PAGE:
“The total time savings, representing about 5-6 weeks per product, allows us to speed up all our processes and increase efficiency, not to mention the financial savings: it now costs us 70 percent less to make a prototype than it did before we had a 3D Printer in-house,” Casalino concluded. “Now, we cannot live without it, because of the freedom it has given us.”

 

(Story date 2006.)

“At the end of 2004, we began to explore the various options for an in-house rapid prototyping system,” says Cristiano Colosio, CAD Manager at Alessi (Crusinalli, Italy). “We evaluated a range of printers, but what impressed us with the 3D Systems’ MJP (Multi Jet Printer) 3D Printer was the high quality of the prototype’s form and the ease of cleaning the parts compared to the competing systems.”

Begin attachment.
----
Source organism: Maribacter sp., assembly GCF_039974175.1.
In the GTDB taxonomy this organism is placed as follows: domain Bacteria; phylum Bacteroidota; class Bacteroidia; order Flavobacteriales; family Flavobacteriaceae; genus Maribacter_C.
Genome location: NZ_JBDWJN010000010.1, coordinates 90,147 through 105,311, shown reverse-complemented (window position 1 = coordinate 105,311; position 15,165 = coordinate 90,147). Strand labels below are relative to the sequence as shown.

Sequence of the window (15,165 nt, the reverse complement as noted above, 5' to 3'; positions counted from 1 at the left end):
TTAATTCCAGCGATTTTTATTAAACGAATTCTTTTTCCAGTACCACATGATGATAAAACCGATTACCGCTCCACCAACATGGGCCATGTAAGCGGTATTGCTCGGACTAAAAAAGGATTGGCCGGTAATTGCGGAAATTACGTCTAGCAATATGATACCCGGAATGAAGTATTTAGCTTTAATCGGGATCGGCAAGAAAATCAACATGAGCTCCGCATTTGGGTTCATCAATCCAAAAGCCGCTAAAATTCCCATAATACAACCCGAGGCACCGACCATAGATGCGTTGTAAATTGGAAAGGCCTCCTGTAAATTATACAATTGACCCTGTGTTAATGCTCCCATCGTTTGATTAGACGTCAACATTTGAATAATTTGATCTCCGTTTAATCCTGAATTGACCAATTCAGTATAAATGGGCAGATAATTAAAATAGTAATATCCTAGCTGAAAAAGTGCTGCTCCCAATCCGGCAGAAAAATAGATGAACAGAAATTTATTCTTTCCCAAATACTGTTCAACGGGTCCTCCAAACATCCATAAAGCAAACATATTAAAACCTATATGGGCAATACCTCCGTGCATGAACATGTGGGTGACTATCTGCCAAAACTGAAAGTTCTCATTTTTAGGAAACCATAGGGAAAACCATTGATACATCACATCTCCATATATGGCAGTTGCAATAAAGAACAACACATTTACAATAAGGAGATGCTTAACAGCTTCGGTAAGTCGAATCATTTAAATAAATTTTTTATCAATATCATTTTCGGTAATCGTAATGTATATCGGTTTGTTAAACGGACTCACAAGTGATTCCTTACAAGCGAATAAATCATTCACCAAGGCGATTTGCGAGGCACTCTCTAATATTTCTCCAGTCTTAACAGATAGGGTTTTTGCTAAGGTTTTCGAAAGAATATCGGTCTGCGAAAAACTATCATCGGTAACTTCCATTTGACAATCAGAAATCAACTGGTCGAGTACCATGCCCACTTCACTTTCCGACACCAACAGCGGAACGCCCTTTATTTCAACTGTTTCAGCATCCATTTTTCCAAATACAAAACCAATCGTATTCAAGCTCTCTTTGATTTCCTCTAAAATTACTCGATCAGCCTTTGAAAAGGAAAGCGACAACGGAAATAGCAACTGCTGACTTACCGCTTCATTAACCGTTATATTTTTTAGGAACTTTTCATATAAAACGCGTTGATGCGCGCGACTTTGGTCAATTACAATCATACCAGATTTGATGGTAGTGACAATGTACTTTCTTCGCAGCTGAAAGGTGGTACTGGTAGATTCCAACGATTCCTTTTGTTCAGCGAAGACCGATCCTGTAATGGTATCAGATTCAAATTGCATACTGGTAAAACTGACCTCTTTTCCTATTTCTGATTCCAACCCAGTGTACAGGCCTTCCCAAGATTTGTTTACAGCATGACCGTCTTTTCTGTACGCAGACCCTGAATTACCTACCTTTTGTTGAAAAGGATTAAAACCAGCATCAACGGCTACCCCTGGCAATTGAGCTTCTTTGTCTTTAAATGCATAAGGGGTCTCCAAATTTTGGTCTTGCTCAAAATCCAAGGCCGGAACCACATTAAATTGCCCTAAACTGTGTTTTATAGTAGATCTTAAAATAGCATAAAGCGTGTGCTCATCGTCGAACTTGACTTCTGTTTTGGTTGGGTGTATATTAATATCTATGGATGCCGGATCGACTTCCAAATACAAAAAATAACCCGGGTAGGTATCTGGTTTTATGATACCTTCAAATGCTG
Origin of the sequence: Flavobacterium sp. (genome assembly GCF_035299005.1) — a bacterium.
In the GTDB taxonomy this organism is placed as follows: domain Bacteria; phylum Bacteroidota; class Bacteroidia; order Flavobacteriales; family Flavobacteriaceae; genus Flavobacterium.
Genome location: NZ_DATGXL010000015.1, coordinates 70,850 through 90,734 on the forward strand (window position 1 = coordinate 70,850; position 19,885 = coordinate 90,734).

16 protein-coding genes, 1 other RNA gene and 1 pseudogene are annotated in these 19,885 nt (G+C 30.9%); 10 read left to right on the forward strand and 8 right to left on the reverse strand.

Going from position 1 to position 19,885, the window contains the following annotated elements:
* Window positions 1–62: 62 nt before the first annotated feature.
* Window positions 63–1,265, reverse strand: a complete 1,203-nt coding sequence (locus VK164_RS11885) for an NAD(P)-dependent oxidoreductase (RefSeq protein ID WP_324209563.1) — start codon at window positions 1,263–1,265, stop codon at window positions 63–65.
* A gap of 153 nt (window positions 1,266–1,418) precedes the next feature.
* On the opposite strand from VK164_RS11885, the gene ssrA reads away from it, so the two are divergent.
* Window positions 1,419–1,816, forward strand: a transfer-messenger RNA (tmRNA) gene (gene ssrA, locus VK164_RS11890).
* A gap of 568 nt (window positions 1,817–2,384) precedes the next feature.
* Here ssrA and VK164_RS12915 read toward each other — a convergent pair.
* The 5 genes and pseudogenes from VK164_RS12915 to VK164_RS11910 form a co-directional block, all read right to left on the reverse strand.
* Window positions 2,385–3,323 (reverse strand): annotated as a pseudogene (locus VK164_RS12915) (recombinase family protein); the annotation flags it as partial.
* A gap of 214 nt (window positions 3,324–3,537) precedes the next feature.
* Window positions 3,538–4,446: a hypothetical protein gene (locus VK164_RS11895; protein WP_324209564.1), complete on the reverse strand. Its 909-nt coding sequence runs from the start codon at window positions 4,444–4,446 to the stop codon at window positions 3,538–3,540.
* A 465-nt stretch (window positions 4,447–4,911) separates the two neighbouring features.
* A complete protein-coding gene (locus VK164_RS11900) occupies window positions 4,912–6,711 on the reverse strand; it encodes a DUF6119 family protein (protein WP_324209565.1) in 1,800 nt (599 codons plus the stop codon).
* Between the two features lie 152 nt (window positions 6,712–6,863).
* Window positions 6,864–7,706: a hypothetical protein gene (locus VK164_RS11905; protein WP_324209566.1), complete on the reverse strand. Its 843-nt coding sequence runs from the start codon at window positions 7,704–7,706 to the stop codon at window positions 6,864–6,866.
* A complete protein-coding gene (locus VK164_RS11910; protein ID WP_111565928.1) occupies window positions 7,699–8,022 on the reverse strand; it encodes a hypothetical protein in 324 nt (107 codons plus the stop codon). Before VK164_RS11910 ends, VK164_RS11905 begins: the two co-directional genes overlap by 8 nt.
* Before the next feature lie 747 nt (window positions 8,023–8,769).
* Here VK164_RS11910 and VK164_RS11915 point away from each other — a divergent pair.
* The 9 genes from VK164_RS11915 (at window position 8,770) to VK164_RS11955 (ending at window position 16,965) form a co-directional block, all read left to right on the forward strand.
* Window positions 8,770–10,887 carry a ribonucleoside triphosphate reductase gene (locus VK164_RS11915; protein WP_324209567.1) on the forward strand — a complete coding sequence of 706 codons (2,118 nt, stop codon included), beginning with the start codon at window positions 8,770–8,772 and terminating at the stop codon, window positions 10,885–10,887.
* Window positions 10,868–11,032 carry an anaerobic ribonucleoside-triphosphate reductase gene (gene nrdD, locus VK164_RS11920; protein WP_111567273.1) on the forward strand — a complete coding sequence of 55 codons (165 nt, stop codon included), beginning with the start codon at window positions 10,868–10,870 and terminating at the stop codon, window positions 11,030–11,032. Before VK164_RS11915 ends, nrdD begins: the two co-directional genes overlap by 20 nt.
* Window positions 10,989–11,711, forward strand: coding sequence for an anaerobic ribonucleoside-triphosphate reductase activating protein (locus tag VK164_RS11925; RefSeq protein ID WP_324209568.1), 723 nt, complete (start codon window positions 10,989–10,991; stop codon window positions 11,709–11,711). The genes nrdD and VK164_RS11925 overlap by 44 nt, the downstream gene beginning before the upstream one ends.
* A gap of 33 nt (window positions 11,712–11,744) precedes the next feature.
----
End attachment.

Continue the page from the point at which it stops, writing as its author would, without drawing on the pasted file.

Alessi looked for a system that was cost effective - both in terms of the initial investment and on-going maintenance. Alessi also required a solution that was simple to operate, automatic, non-restrictive, and compatible with its existing office environment. The 3D Printer from 3D Systems also met the company’s stringent quality requirements for models, surface finish, and most importantly, producing the minute details that make the Alessi designs, renowned by consumers around the world.

In the first nine months after the installation of the 3D Printer  Alessi created more than 600 prototypes of all sizes, ranging from small model teaspoons to large 150mm teapots. To date, the 3D Systems Printer has logged approximately 3,000 hours of operation or an average of 15-16 hours per day.

“The 3D Printer fully met our expectations immediately,” says Mauro Casalino, Model/Prototype Manager at Alessi.” And the VisiJet Material we use in the printing is very robust, and prototypes have long life spans.”